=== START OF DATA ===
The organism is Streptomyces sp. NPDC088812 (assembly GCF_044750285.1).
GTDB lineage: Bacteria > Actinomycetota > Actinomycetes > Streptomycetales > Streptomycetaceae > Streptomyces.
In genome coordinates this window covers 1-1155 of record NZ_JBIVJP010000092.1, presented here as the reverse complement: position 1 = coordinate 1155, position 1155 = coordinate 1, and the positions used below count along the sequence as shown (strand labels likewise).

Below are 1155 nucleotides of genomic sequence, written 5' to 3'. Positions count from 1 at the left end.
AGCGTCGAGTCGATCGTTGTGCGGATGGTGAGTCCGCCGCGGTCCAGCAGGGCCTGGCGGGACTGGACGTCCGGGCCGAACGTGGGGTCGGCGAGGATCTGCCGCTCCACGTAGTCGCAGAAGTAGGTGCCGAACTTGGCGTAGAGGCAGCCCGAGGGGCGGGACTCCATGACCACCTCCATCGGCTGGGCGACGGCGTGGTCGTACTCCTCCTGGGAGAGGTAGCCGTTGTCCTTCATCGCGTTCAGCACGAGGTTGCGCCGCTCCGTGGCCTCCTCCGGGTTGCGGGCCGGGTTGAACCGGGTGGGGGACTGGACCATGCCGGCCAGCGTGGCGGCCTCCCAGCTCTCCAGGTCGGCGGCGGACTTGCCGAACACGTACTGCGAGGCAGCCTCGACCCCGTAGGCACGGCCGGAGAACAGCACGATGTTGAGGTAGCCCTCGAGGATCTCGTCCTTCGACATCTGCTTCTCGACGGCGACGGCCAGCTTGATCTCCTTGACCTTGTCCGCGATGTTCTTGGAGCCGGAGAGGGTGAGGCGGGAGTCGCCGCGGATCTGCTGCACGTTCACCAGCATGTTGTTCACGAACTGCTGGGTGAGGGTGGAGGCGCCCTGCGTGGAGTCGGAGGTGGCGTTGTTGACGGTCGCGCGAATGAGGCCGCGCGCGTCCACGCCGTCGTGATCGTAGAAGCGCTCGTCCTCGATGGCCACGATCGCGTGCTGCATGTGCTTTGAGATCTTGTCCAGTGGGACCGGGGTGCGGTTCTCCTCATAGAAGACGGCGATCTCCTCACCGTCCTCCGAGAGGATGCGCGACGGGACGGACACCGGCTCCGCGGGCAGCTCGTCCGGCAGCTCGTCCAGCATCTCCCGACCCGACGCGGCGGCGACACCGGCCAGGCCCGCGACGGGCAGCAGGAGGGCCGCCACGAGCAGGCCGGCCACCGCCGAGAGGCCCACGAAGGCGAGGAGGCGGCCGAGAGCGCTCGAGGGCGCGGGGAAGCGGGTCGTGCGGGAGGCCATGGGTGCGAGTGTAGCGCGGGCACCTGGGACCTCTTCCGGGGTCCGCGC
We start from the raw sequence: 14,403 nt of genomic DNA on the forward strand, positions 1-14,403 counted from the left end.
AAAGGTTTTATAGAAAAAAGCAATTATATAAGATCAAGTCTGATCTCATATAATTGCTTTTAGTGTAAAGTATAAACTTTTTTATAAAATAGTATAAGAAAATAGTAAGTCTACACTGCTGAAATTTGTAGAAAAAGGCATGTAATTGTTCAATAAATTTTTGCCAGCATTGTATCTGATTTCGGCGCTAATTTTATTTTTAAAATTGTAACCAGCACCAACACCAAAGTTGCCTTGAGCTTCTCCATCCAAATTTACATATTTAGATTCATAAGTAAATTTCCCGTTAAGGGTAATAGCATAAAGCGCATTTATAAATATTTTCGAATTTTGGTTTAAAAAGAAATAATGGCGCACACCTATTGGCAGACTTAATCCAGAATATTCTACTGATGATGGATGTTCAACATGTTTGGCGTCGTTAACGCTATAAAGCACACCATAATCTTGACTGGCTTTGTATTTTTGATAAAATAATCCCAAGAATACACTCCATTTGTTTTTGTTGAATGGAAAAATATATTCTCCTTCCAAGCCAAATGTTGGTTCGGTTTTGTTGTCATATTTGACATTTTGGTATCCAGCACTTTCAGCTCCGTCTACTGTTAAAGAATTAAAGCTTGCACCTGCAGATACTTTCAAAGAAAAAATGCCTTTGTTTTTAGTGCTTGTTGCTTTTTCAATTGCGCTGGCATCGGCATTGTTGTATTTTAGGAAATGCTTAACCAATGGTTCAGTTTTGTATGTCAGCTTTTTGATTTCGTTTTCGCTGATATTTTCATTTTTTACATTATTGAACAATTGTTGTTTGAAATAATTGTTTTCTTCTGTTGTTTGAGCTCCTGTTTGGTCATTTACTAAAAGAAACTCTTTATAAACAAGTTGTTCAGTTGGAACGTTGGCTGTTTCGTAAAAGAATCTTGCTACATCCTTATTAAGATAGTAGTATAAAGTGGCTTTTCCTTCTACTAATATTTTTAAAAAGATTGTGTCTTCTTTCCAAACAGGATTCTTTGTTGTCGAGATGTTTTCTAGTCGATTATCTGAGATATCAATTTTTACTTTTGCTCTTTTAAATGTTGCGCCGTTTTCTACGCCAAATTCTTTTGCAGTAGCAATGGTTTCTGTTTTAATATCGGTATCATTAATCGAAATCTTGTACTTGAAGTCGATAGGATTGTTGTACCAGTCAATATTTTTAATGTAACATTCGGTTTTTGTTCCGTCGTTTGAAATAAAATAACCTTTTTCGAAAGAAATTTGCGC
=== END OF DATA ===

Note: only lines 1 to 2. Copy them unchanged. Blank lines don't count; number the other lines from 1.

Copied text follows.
The organism is Streptomyces sp. NPDC088812 (assembly GCF_044750285.1).
GTDB lineage: Bacteria > Actinomycetota > Actinomycetes > Streptomycetales > Streptomycetaceae > Streptomyces.